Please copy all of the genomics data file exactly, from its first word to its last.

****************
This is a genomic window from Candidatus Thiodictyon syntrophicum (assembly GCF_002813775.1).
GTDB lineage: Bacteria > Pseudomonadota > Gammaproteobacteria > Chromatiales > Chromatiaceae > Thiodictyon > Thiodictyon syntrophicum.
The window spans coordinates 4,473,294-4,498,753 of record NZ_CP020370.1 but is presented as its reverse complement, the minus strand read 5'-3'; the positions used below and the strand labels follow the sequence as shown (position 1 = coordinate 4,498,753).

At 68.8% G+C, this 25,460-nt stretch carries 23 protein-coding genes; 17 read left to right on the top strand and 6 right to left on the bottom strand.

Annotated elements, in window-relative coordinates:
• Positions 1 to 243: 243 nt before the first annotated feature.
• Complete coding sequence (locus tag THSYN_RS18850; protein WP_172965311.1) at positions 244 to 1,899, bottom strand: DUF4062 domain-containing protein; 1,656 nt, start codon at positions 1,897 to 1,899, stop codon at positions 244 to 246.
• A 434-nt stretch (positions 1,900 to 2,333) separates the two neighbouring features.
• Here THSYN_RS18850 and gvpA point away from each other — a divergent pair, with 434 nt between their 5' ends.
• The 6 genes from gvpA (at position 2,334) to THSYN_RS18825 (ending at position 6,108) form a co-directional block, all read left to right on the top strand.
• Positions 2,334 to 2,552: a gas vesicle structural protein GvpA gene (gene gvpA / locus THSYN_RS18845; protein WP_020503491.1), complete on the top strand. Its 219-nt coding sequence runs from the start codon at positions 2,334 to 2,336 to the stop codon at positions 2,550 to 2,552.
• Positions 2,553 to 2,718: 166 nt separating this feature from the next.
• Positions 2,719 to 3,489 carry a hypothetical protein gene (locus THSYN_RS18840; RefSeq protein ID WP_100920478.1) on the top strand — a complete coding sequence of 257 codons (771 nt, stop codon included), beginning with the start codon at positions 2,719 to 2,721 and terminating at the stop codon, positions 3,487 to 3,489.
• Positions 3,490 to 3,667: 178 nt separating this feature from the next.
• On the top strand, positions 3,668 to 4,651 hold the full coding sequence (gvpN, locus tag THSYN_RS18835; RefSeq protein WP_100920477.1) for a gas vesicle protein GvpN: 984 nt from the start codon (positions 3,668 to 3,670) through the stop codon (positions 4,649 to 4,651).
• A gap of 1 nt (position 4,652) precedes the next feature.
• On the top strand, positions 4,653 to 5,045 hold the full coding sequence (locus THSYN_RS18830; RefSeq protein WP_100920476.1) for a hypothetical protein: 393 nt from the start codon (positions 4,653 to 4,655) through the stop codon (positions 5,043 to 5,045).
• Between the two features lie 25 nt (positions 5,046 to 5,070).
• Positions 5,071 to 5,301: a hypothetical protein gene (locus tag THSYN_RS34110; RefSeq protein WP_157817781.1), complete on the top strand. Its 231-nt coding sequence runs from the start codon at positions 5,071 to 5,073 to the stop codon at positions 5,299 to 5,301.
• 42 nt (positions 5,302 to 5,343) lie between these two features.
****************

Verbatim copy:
This is a genomic window from Candidatus Thiodictyon syntrophicum (assembly GCF_002813775.1).
GTDB lineage: Bacteria > Pseudomonadota > Gammaproteobacteria > Chromatiales > Chromatiaceae > Thiodictyon > Thiodictyon syntrophicum.
The window spans coordinates 4,473,294-4,498,753 of record NZ_CP020370.1 but is presented as its reverse complement, the minus strand read 5'-3'; the positions used below and the strand labels follow the sequence as shown (position 1 = coordinate 4,498,753).

At 68.8% G+C, this 25,460-nt stretch carries 23 protein-coding genes; 17 read left to right on the top strand and 6 right to left on the bottom strand.

Annotated elements, in window-relative coordinates:
• Positions 1 to 243: 243 nt before the first annotated feature.
• Complete coding sequence (locus tag THSYN_RS18850; protein WP_172965311.1) at positions 244 to 1,899, bottom strand: DUF4062 domain-containing protein; 1,656 nt, start codon at positions 1,897 to 1,899, stop codon at positions 244 to 246.
• A 434-nt stretch (positions 1,900 to 2,333) separates the two neighbouring features.
• Here THSYN_RS18850 and gvpA point away from each other — a divergent pair, with 434 nt between their 5' ends.
• The 6 genes from gvpA (at position 2,334) to THSYN_RS18825 (ending at position 6,108) form a co-directional block, all read left to right on the top strand.
• Positions 2,334 to 2,552: a gas vesicle structural protein GvpA gene (gene gvpA / locus THSYN_RS18845; protein WP_020503491.1), complete on the top strand. Its 219-nt coding sequence runs from the start codon at positions 2,334 to 2,336 to the stop codon at positions 2,550 to 2,552.
• Positions 2,553 to 2,718: 166 nt separating this feature from the next.
• Positions 2,719 to 3,489 carry a hypothetical protein gene (locus THSYN_RS18840; RefSeq protein ID WP_100920478.1) on the top strand — a complete coding sequence of 257 codons (771 nt, stop codon included), beginning with the start codon at positions 2,719 to 2,721 and terminating at the stop codon, positions 3,487 to 3,489.
• Positions 3,490 to 3,667: 178 nt separating this feature from the next.
• On the top strand, positions 3,668 to 4,651 hold the full coding sequence (gvpN, locus tag THSYN_RS18835; RefSeq protein WP_100920477.1) for a gas vesicle protein GvpN: 984 nt from the start codon (positions 3,668 to 3,670) through the stop codon (positions 4,649 to 4,651).
• A gap of 1 nt (position 4,652) precedes the next feature.
• On the top strand, positions 4,653 to 5,045 hold the full coding sequence (locus THSYN_RS18830; RefSeq protein WP_100920476.1) for a hypothetical protein: 393 nt from the start codon (positions 4,653 to 4,655) through the stop codon (positions 5,043 to 5,045).
• Between the two features lie 25 nt (positions 5,046 to 5,070).
• Positions 5,071 to 5,301: a hypothetical protein gene (locus tag THSYN_RS34110; RefSeq protein WP_157817781.1), complete on the top strand. Its 231-nt coding sequence runs from the start codon at positions 5,071 to 5,073 to the stop codon at positions 5,299 to 5,301.
• 42 nt (positions 5,302 to 5,343) lie between these two features.